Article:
47-6 Popliteal Artery - Figure 3.jpg
Figure 3:
Positive DVT study that shows a thrombus (indicated by the green arrow) in the femoral vein (V). The femoral artery (a) is seen adjacent to the vein (v) and also the greater saphenous vein (s) is in view. The image on the right demonstrates that the vein does not collapse with compression which indicates a positive DVT study.3


47-6 Popliteal Artery - Figure 4.jpg
Figure 4.
Lower extremity venous vasculature4


Femoral Vein
To begin examining the femoral vein, the linear probe is placed in the transverse plane at the level of the inguinal ligament. The probe indicator should be pointed to the patient’s right. In this orientation, the vein will be imaged in cross-section with the femoral artery lateral to the femoral vein. Fan the probe proximally or distally until the confluence of the femoral vein and greater saphenous is visualized. Then advance the probe up to 5 cm distal from the confluence of the greater saphenous and common femoral veins until the common femoral vein gives rise to the deep and superficial femoral veins. Both are considered deep veins and should be evaluated.2


47-6 Popliteal Artery - Figure 5.jpg
Figure 5.
Transducer location to evaluate the femoral artery and vein. Normal ultrasound images showing common femoral artery (A) and femoral vein (V) as well as a fully compressible femoral vein (V).3


Popliteal Vein
The probe is again placed in a transverse plane relative to the long axis of the popliteal veins. Starting at the posterior medial aspect of the knee, first locate the superficial popliteal artery and vein. Due to the posterior location of the probe, the popliteal vein sometimes will appear more superficial than the popliteal artery. Once the structures are in view, direct pressure should be applied to assess the compressibility of the popliteal vein. The probe then should be fanned through the popliteal vein until it gives rise to the anterior, posterior, and tibial veins. The compressibility of the proximal portion of each of the veins involved in the trifurcation must also be evaluated. Total collapse of the veins rule out the presence of a DVT.2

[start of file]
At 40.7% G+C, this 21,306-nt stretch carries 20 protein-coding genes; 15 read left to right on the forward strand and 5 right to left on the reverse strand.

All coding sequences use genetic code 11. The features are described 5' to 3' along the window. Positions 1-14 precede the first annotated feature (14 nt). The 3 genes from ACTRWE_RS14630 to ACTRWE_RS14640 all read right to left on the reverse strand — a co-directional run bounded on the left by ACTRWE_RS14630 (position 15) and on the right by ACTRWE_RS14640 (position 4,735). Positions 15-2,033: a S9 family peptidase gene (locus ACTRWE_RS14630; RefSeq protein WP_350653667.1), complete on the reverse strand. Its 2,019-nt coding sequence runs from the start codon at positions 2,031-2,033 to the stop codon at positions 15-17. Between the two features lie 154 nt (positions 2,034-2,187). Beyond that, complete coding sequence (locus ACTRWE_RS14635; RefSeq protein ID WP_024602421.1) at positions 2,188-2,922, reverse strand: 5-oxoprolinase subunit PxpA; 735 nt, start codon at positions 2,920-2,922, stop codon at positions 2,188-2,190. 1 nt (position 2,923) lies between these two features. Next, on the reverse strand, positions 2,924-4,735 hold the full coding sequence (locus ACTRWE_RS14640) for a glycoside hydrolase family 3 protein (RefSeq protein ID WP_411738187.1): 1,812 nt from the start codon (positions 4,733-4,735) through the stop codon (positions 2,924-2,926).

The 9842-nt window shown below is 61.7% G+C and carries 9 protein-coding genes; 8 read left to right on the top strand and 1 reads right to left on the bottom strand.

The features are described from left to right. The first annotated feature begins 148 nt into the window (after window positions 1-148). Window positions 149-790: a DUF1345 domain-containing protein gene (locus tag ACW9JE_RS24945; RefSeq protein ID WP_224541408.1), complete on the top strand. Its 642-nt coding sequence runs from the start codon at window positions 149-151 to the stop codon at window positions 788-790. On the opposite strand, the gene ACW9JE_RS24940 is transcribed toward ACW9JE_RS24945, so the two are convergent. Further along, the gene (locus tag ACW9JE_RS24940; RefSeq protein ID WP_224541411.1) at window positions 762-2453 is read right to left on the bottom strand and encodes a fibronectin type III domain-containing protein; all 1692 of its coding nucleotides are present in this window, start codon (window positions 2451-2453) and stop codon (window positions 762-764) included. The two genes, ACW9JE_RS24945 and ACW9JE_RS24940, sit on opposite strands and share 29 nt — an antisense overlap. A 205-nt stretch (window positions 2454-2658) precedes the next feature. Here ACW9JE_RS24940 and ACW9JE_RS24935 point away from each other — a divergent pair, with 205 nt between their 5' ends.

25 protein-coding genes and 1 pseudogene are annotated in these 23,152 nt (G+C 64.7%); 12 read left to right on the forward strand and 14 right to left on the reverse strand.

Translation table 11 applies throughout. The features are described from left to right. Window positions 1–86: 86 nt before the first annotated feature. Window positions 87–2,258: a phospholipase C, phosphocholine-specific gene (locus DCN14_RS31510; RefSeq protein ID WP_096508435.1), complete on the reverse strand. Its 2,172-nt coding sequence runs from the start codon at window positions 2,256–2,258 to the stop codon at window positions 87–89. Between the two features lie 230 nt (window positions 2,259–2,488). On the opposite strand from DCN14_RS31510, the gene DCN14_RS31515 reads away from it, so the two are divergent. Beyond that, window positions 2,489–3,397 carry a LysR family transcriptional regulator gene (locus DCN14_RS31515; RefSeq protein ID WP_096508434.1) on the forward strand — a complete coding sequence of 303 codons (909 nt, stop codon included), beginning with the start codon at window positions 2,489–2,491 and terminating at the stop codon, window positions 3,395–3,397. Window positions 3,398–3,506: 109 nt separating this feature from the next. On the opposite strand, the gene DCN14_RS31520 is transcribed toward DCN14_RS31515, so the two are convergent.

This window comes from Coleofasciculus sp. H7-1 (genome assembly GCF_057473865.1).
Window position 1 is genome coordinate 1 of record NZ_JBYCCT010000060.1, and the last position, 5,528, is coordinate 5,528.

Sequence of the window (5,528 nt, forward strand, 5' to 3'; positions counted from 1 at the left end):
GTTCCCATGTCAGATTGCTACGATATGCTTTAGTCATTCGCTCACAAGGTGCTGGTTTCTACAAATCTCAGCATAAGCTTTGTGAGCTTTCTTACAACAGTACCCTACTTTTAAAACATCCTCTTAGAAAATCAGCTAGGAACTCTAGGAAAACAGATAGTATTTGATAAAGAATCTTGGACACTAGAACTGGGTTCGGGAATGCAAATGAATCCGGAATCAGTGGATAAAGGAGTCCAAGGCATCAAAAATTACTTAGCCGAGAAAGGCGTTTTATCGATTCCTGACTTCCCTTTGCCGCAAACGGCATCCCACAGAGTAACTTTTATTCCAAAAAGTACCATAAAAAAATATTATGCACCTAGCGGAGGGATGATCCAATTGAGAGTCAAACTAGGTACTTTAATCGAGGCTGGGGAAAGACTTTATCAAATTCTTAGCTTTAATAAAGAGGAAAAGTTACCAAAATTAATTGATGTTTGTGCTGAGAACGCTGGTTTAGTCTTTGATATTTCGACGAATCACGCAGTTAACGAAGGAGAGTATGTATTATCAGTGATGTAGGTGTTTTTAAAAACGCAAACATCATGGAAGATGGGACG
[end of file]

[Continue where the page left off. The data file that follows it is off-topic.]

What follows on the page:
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Figure 6:
Transducer location to evaluate the popliteal vein. Normal image showing a popliteal artery (A) and vein (V) as well as a fully compressible vein (V).3

Check out this video for a walkthrough of the DVT exam: https://www.coreultrasound.com/dvt/

Take-Home Points

  • DVT is a major cause of morbidity and mortality.
  • Physicians can quickly assess for DVT by performing a 2-point compression test.
  • Linear probe is used to assess the femoral and popliteal veins. Curvilinear probe may be used in obese or edematous patients.
  • Assess for DVT in femoral vein at the confluence of the saphenous vein and femoral vein, compressing above and below the saphenofemoral junction.
  • Assess for DVT in popliteal vein just posterior to the knee and superficial to the popliteal artery.
  • Vein must fully collapse to rule out clot.2
  • A non-compressible vein can be mistaken for an artery, leading to a false negative result. Conversely, a non-compressible artery may be mistaken for a vein, leading to a false positive result. The use of color Doppler can help mitigate these sources of error.
  • Lymph nodes may be confused with noncompressible vein and if found, can be identified by moving up or down 1 cm.


  1. Rios D., Lewis S, et al. Emergency Ultrasound For Deep Vein Thrombosis. ACEP Now. Published February 3, 2015.
  2. Dawson M, Mallin M. Lung. Introduction to Bedside ultrasound: Volume 2. Emergency Ultrasound Solutions; 2013: 202-208
  3. Greenwood Erickson M, Rempell J, Stone M. Ultrasound DVT Assessment. ALiEM Cards. Published February 18, 2015.
  4. Schoeman D. DVT ultrasound. WikEM. Published December 31, 2019.